“It is instructive to state that the Presidency has refused to offer any explanation on the allegations linking the fuel crisis to the exposed siphoning of billions of naira through shady oil subsidy deals and the illegal lifting of crude oil worth trillions of naira, ostensibly to service APC interests ahead of the 2019 general elections. “The point is that owing to the ineptitude of the Buhari Presidency and the desperation to remain in power, millions of Nigerians are languishing.

    “The economy has further dipped in the last two months of this harrowing fuel situation; more businesses have folded up, prices of essential goods are skyrocketing and families are, more than ever before, under intense pressure of meeting economic demands. “Currently, marauders have chased farmers away from farmlands while Buhari Presidency continue to wax lip sermons on serious issues of insecurity.

    “We call on President Buhari to quit this all important ministry of petroleum resources and allow competent hands to save our people from the anguish and pains they have been subjected to in the last few months.”

    They don’t know the workings of the Presidency — APC Describing PDP’s call as an opinion, the National Publicity Secretary of the APC, Bolaji Abdullahi, said the party lacked understanding of the workings of the Presidency. Abdullahi said: “It is their opinion since they think they know better how to run the Presidency.

    Are they saying the President does not have the power to appoint himself as Minister or what are they saying? “That is the only thing they can think of as solution. Are they saying the only solution is for the President to step down? That is absolutely their opinion.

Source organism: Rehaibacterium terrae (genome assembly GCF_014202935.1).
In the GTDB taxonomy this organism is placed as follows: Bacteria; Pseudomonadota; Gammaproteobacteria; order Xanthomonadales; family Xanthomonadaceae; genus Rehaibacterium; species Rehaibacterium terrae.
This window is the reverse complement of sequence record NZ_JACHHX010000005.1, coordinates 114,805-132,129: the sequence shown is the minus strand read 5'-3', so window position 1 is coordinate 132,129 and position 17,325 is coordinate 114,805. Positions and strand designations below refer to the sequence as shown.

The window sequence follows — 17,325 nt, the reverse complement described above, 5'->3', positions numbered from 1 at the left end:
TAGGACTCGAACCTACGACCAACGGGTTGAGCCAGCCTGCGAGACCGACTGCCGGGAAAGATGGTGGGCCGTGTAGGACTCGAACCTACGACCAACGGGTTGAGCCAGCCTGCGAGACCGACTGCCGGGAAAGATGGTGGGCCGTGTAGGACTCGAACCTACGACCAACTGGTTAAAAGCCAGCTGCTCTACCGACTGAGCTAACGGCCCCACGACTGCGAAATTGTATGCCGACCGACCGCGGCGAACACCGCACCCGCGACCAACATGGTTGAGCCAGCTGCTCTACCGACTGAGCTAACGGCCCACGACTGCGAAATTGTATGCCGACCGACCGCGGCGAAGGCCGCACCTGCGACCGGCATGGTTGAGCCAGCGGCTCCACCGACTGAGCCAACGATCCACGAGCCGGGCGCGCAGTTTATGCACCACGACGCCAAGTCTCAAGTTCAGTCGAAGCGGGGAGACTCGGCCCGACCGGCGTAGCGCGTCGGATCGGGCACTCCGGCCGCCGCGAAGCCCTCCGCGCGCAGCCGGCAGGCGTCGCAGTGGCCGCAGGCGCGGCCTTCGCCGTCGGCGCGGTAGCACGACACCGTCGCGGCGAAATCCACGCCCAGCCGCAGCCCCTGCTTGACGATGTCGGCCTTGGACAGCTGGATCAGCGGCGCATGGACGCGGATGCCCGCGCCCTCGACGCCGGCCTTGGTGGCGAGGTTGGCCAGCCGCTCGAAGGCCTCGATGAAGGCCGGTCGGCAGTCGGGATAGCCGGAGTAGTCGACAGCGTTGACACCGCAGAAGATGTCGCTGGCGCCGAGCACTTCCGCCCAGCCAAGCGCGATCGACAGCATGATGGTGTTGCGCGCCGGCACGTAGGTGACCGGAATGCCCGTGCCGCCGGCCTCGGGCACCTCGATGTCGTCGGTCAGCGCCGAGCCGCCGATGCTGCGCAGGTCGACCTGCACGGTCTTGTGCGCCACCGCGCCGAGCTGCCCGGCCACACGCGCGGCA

What they are saying demonstrates ignorance of presidential authority. “The presidential power is vested by the constitution on only one person and that is the President of Nigeria. The President is not obliged to listen to them.”

    Meanwhile, a non-governmental organisation, Spaces for Change, has expressed concern that despite the enactment of the PIGB, the industry would continue to be strewn in crisis so long as the President remained the Minister of Petroleum Resources.

    The PIGB was aimed, among other things, to enable the nation reduce or shift the excess powers commanded by the Minister of Petroleum Resources to the proposed Nigerian Petroleum Regulatory Commission, NPRC.

    Victoria Ibezim-Ohaeri, Executive Director of Spaces for Change Nigeria, disclosed in an email to Vanguard that: “The first thing to notice in HB477, that is, the version of the PIGB recently passed by the House of representatives, is the remarkable improvement made to the earlier version passed by the Senate (SB237).

    Particularly remarkable is the recommendation to transfer the Minister’s power to grant, amend, renew, extend or revoke any license or lease required for petroleum exploration to the Nigerian Petroleum Regulatory Commission (NPRC).